Guideline for consideration of 
Rib Fracture Fixation in trauma patients



This is a joint service delivered by Mr Joel Dunning (Cardio-thoracic surgeon) and Mr James McVie (Orthopaedic surgeon). Patients are usually operated on in orthopaedic trauma theatre.

Benefits:

  • Restores chest wall integrity and respiratory mechanics
  • Reduces respiratory failure and pneumonia
  • Reduces duration of ventilatory support and length of ICU stay
  • Reduces pain

 

Evidence:

  • NICE guideline IPG361: Current evidence on insertion of metal rib reinforcements to stabilise a flail chest wall is limited in quantity but consistently shows efficacy. In addition, there are no major safety concerns in the context of patients who have had severe trauma with impaired pulmonary function.
  • Review article: Operative stabilization of flail chest injuries: review of literature and fixation options. Eur J Trauma Emerg Surg (2010)36:427-433
  • 2 RCTS: Taneka et al: 37 pts, 18 pts fixed vs 19 pts standard mechanical ventilation. 10.8 vs 18.3 days ventilated, 16.5 vs 26.8 ICU days, 61% vs 5% return to work at 6 months. Granetzny et al: 20 pts fixed vs 20 pts adhesive strapping, 2 vs 12 days ventliated, 9.6 vs 14.6 ICU days.
  • Several case series and retrospective case match control studies with similar outcome improvements.

Indications:

Any trauma patient who is requiring mechanical ventilation or is heading towards mechanical ventilation due to respiratory failure (or pain) with:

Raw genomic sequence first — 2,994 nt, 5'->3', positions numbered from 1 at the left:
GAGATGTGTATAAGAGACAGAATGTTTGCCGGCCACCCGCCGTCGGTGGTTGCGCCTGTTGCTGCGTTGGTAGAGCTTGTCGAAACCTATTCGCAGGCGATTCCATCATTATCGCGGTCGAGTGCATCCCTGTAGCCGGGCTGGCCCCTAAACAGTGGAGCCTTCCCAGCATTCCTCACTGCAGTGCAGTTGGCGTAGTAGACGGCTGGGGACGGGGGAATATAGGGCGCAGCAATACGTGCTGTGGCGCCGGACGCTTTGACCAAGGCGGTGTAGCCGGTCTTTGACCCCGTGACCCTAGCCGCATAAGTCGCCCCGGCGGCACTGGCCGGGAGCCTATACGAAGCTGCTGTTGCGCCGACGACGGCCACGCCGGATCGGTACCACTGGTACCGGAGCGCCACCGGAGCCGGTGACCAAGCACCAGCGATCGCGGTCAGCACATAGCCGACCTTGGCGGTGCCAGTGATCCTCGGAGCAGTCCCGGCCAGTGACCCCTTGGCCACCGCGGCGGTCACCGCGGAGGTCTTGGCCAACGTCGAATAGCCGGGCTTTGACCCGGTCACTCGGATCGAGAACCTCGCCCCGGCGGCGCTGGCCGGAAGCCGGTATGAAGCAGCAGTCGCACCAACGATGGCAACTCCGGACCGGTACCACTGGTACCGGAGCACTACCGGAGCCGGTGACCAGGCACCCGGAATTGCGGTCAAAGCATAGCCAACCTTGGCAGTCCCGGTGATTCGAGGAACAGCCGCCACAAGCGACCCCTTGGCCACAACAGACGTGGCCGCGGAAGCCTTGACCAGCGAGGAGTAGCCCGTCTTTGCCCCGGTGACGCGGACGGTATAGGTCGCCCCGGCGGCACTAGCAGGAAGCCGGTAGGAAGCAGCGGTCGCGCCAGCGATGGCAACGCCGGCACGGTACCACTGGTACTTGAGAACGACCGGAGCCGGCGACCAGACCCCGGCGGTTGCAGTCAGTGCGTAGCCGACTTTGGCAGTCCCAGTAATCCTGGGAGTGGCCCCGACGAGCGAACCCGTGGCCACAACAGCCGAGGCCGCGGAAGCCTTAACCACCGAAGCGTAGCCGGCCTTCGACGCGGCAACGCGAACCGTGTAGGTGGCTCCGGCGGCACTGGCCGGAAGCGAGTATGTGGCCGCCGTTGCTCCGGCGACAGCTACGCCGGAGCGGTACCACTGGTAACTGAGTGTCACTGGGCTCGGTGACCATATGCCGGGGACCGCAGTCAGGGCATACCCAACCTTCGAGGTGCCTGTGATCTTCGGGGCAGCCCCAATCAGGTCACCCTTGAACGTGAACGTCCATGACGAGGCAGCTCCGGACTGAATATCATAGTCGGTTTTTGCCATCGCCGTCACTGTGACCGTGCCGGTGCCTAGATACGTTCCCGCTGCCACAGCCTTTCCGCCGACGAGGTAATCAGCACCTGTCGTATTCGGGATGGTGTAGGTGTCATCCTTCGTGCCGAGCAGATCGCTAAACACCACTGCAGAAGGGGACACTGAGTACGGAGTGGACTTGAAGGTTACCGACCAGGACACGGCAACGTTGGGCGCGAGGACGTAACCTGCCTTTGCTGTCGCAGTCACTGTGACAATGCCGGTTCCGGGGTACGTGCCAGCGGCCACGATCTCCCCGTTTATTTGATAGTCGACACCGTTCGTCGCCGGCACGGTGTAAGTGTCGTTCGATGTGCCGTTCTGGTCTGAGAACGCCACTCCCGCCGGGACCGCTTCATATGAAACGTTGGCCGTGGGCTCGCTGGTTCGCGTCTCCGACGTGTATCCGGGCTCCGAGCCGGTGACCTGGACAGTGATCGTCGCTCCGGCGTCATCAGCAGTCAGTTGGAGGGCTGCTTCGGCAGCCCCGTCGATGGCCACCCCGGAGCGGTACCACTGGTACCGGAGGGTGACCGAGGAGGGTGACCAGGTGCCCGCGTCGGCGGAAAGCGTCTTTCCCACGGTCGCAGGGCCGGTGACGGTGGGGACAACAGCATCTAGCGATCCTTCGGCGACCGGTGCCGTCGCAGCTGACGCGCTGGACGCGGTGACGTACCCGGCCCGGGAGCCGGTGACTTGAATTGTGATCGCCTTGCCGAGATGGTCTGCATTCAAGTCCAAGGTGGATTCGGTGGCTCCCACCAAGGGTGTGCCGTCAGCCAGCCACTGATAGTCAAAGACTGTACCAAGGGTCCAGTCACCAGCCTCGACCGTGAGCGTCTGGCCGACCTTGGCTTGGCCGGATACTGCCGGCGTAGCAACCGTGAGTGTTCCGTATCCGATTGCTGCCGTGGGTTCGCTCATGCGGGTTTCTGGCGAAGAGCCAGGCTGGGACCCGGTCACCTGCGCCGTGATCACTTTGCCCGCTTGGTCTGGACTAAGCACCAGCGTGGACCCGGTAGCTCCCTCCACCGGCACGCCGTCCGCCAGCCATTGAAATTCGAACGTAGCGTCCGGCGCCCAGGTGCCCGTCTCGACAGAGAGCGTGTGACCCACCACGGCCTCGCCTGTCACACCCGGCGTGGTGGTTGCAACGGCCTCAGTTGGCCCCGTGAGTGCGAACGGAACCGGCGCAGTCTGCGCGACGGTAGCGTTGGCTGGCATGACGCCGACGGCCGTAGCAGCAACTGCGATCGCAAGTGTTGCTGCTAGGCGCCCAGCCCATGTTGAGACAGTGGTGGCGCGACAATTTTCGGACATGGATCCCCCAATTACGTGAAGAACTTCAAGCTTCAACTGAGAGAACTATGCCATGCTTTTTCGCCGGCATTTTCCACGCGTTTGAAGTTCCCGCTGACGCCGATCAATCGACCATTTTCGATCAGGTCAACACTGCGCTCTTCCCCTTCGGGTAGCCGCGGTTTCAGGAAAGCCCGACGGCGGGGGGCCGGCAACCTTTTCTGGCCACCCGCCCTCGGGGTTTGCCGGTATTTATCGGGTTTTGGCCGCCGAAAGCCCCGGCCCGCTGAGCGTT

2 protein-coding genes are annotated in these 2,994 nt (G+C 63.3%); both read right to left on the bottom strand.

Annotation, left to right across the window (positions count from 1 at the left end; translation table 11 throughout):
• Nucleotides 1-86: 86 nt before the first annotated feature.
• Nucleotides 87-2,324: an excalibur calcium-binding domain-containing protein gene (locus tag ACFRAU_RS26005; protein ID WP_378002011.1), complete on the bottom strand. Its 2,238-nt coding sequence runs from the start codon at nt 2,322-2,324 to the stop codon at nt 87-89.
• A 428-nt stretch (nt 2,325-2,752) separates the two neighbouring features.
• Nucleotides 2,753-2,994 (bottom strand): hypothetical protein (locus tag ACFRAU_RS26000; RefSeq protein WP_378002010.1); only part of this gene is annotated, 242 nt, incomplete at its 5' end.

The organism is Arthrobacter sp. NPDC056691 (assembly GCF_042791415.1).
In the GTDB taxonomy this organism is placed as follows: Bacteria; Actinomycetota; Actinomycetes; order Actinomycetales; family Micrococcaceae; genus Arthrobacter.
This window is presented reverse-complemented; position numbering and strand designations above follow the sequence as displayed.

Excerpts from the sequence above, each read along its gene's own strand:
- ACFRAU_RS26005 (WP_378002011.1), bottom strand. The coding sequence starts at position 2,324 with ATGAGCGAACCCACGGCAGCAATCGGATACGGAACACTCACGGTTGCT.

• Flail segment involving 4 or more ribs or
  • 4 or more displaced rib fractures per side.
  • There must also be a reasonable expectation that the patient will ultimately recover from their injuries and will not fail to wean from ventilation for other reasons such as devastating head injury / hypoxic brain injury for example.

Investigations:

  • Thorax CT scan (usually performed as part of major-trauma ‘pan-scan’).
  • Contact the CT department to request 3D reconstruction (asap – this is not always possible several days after admission as some data is deleted). Consider asking for 3D reconstruction in any patients with complex or multiple rib # even if not currently ventilated in case they subsequently require ventilation and meet the fixation criteria.

Referral:  Please discuss any potential patients

  • Out of hours: Inform on-call Orthopaedic team and on-call Cardiothoracic team so that the case can be discussed at the morning orthopaedic trauma meeting.
  • In Hours: Contact Mr Dunning or Mr McVie directly via switchboard or via Nicola Lipscombe – Trauma co-ordinator
  • The procedure is usually scheduled within 24-48 hrs on the orthopaedic trauma list

Pre-op preparation:

  • Fast for 6 hrs pre-op as per Anaesthetic guidelines
  • Optomise cardiovascular parameters (fluid fill, optomise Hb, correct coagulopathy)
  • Ensure appropriate group and save sample

Post-op management:

  • Supportive ICU care
  • Lung protective ventilation strategy: BiPAP- ASB, High PEEP, Tidal volumes 6-8ml/kg, Pmax 30 cm, permissive hypercapnia (if required/no contraindications).
  • Assess the potential for early extubation

Further information:

NICE IPG361 www.nice.org.uk/guidance/ipg361

Information for patients / relatives:

www.nice.org.uk/guidance/ipg361/resources/ipg361-insertion-of-metal-rib-reinforcements-to-stabilise-a-flail-chest-wall-understanding-nice-guidance2

 

 ©General_Critical_Care_STH_2022

Powered by Wild Apricot Membership Software